By Dominic Casciani
BBC News community affairs
With his four well-kept diaries and contacts for 3,000 clients, Martin Moo was a pretty well-known figure.
People smugglers: 300 people in two years
But despite having been jailed as one of the UK's most prolific people smugglers, nobody can say who he really is.
Today the 58-year-old is starting a seven-year sentence after pleading guilty to 10 charges of facilitating illegal immigration.
A two-year investigation by the National Crime Squad found that Moo, who had lived in the UK for 10 years, helped get 300 people into undocumented jobs over the period.
Moo' provided ethnic Chinese men and women from Malaysia with poorly-paid jobs in restaurants and takeaways, many with miserable living conditions to boot.
For years there has been a high demand for workers in the Chinese catering trade. Many restaurateurs say that with young British-Chinese more interested in university than their parents' trade, they have been forced to look abroad to keep businesses going.
In some cases, caterers have turned to illegal sources to find their staff. Martin Moo was one such supplier of workers - and he met demand for workers coming from all over the UK.
The story of this particular smuggling racket does not however begin and end with Moo himself. He was just the lead member of a much larger international enterprise which began with adverts in the Malaysian press.
Those adverts painted a rosy picture of the rewards of working in the UK - but anyone inquiring would have very quickly realised that the proposals were not legitimate.
The smuggling ring demanded large upfront payments to facilitate transport and arrangements at the other end.
Unlike other smuggling operations, the workers arrived legally, usually flying into Heathrow and Manchester Airports on tourist visas. Martin Moo and his other facilitators would pick them up and ensure they went to jobs they had set up in the catering trade.
Investigators have a wealth of information about such networks - but sometimes struggle to bring prosecutions for a lack of testimony.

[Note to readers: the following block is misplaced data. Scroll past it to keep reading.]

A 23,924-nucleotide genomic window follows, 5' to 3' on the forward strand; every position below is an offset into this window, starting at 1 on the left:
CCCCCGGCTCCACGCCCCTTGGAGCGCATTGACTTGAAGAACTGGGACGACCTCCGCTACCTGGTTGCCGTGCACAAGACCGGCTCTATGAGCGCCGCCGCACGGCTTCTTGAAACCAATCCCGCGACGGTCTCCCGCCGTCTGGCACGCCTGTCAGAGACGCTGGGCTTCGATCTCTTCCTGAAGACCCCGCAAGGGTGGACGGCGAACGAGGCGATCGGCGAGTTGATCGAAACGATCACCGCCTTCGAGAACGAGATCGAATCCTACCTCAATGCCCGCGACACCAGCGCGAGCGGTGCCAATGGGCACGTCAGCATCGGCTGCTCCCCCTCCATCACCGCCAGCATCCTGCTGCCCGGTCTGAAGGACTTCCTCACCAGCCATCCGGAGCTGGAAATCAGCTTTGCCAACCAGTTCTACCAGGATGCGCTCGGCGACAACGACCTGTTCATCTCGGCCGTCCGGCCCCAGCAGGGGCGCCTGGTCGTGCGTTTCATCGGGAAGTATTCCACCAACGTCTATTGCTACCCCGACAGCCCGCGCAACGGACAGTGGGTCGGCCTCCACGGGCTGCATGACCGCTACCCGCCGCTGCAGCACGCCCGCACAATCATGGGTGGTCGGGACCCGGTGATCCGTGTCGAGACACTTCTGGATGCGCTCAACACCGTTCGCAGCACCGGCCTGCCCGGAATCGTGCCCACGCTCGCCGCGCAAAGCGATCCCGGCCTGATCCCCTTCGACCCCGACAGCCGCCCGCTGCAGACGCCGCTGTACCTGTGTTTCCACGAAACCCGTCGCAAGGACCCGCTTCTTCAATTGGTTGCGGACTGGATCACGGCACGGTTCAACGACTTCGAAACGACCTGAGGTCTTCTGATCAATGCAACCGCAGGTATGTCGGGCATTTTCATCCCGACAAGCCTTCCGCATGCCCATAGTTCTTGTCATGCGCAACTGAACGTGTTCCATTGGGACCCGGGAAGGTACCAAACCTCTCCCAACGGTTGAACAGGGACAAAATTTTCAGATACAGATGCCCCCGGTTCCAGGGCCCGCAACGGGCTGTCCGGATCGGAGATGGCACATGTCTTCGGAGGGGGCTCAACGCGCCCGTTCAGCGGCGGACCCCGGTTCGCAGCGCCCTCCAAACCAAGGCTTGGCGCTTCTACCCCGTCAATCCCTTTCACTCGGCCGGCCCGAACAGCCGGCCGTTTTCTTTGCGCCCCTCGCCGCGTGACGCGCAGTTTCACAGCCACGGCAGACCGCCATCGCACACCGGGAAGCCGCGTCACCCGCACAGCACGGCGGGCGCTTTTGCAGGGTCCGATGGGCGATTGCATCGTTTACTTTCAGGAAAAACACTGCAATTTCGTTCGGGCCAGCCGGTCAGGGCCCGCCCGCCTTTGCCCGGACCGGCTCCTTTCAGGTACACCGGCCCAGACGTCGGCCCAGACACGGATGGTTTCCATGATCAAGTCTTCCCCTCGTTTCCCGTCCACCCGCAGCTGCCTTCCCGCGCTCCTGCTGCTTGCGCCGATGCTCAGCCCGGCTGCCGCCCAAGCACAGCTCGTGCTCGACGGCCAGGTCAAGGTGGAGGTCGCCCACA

Moo himself did all he could to make sure he did not exist, living a "ghostlike" existence, according to senior detectives.
Diaries: Thousands of takeway phone numbers
His personal habits were frugal and anonymous. He rarely came into contact with authorities and neither possessed a bank account nor owned property. He never paid taxes - but neither did he claim benefits.
Moo further obscured his movements by using two aliases - Ow Chai Moo, and Peter Chai - and moving between different homes, his last one being in Sparkhill, Birmingham.
But police achieved a major breakthrough in August 2003 when a briefcase was found abandoned near to Moo's Salford address.
Inside investigators discovered a list of addresses in north-west England, mobile phone numbers belonging to Moo, diaries with thousands of phone numbers and, most importantly, faxed passenger lists of people he was responsible for placing in illegal employment.
The diaries proved to be the key: they linked Moo directly to takeaway owners who had used his services.
When police officers launched raids in late 2003, their suspicions were confirmed as each arrest provided more links between illegal workers and Moo. Some of those picked up had his mobile number to hand, others had a copy of his job advert in British-Chinese newspapers.
"Moo was a trusted and long established member of this criminal group," said Det Supt Nick Lewis of the National Crime Squad. "A person does not become involved in people smuggling operations on this scale as a mere novice.
"He had extensive contacts throughout the Chinese community in this country and was able to provide employees for takeaways and restaurants in cities, towns and villages."
Moo's jailing represents a victory for Operation Reflex, a £60m taskforce of agencies established to crack organised immigration crime.
While ministers dub such illegal working as a "modern day slave trade", some of the tactics have proved controversial among Chinese communities, some of whom want an amnesty for illegal workers.
They argue that it will be extremely difficult to break smuggling gangs unless people believe they can safely come forward without risking deportation.
For its part, the Home Office has frequently flatly denied that it may eventually offer an amnesty to undocumented illegal workers - something the Spanish government has just announced.
Det Supt Lewis said that Moo's criminality was ultimately perpetrated against two targets - the immigration system and the workers themselves.
"He sought to portray himself as a caring individual whose real purpose was to assist fellow countrymen and women when they arrived in the UK, obtaining for them some form of stability of life," he said.
"But he was also prepared to exploit the vulnerability and inexperience of foreign nationals who were, in effect, economic migrants. In doing this, Moo obtained significant financial gain."